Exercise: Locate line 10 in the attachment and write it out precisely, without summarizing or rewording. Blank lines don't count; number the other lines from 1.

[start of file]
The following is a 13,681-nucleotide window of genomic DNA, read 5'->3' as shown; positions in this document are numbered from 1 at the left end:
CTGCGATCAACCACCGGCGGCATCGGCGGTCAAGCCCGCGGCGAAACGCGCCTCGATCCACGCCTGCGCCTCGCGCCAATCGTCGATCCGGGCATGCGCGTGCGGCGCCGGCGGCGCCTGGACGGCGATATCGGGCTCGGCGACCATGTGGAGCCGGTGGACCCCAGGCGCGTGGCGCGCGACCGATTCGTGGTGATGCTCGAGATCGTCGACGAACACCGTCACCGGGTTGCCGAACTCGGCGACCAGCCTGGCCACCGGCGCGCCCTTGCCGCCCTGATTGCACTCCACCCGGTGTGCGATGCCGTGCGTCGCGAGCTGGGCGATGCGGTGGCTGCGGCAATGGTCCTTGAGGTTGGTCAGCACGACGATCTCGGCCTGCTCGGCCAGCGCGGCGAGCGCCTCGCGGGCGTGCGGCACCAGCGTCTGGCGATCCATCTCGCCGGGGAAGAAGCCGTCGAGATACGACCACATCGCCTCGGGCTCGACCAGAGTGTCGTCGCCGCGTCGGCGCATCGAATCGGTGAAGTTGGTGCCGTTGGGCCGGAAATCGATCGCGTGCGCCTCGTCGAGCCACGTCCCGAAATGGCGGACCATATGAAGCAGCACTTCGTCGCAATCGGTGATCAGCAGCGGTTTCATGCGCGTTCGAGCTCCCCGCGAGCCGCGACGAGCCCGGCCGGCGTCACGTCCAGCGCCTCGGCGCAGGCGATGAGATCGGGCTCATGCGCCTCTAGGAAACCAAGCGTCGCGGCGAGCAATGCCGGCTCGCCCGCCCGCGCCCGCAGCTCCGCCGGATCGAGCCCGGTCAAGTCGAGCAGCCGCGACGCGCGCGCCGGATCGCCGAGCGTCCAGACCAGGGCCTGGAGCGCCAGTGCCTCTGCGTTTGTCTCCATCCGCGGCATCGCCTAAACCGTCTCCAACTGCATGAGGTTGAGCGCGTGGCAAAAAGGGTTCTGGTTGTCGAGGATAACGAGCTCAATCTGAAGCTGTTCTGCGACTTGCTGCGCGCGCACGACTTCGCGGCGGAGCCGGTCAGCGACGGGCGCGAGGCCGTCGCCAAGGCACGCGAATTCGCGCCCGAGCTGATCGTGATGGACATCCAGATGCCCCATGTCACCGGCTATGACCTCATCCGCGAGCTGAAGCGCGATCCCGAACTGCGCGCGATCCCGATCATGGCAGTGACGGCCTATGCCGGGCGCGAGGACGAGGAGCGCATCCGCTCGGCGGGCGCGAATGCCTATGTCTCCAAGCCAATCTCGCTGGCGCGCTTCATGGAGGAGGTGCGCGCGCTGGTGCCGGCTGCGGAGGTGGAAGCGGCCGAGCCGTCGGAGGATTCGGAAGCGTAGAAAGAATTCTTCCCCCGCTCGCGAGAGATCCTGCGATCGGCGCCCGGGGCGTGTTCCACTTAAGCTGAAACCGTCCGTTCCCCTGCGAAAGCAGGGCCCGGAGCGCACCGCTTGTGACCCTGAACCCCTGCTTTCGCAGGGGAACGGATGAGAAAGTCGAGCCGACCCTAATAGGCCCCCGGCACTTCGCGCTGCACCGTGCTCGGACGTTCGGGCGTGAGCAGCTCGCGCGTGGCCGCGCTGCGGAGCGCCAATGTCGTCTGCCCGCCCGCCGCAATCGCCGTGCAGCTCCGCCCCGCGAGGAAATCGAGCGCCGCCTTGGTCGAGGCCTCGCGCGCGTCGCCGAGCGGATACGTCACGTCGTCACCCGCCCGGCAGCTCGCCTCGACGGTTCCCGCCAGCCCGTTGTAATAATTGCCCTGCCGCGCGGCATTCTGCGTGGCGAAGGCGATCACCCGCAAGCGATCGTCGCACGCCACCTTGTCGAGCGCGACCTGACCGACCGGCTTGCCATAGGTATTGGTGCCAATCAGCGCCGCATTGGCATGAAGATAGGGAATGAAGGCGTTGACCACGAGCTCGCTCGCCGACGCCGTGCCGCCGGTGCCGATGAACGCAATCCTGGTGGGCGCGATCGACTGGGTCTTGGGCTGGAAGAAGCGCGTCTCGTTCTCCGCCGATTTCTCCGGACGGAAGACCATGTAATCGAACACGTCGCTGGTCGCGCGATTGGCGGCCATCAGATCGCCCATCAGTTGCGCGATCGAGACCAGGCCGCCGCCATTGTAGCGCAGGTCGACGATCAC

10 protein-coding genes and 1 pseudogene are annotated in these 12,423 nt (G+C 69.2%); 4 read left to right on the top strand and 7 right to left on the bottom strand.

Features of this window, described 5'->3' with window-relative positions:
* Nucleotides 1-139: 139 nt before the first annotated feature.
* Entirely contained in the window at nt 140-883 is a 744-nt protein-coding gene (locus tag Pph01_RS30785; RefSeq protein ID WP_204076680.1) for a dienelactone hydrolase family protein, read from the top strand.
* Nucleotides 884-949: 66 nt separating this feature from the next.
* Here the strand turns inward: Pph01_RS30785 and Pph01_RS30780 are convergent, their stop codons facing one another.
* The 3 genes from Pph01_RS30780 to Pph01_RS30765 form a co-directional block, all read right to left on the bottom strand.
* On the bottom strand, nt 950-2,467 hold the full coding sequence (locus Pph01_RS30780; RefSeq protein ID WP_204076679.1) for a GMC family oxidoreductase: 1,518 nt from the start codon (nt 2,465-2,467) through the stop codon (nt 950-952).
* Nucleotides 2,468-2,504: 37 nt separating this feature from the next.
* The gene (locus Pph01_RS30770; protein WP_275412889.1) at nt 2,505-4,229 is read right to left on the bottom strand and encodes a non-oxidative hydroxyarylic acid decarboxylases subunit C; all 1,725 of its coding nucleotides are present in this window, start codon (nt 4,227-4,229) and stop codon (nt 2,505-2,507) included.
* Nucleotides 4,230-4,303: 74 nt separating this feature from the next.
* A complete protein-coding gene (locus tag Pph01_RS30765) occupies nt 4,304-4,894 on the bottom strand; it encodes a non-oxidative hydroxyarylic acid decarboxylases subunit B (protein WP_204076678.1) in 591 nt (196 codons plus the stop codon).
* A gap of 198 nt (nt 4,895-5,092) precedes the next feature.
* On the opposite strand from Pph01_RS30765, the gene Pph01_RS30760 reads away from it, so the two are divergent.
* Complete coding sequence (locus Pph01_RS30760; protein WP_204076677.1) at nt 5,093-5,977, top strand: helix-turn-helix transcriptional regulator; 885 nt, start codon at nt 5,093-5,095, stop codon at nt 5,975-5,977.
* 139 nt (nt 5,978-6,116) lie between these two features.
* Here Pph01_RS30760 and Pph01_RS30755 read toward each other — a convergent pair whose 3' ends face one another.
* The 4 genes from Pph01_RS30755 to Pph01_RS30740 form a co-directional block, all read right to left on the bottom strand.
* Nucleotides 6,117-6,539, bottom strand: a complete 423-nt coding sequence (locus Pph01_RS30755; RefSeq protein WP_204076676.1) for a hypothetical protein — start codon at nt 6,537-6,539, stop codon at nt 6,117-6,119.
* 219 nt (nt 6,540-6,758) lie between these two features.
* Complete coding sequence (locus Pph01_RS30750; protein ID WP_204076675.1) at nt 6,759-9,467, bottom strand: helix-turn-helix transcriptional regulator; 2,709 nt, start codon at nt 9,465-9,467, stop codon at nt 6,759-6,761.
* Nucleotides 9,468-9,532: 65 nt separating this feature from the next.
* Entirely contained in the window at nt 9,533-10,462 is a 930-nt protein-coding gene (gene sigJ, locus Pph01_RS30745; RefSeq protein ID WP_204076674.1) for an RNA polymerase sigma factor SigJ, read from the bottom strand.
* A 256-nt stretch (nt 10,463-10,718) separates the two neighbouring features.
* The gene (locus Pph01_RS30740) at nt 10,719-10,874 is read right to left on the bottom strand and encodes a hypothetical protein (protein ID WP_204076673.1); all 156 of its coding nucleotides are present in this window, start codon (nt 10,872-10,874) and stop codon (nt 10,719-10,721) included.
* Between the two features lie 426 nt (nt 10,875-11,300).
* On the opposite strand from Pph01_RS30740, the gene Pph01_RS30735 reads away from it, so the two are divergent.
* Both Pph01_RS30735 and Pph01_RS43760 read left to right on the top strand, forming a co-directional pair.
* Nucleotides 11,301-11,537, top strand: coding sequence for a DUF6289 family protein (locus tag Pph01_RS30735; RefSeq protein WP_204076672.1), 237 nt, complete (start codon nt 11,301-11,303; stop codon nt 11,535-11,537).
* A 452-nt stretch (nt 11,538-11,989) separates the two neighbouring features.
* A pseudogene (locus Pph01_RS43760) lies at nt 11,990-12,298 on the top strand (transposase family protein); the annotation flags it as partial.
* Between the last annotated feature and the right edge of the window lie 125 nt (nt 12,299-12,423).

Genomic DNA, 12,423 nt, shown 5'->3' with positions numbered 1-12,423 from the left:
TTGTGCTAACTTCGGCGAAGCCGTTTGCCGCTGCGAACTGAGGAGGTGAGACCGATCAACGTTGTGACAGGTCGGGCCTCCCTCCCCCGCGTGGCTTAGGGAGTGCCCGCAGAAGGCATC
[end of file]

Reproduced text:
* On the bottom strand, nt 950-2,467 hold the full coding sequence (locus Pph01_RS30780; RefSeq protein ID WP_204076679.1) for a GMC family oxidoreductase: 1,518 nt from the start codon (nt 2,465-2,467) through the stop codon (nt 950-952).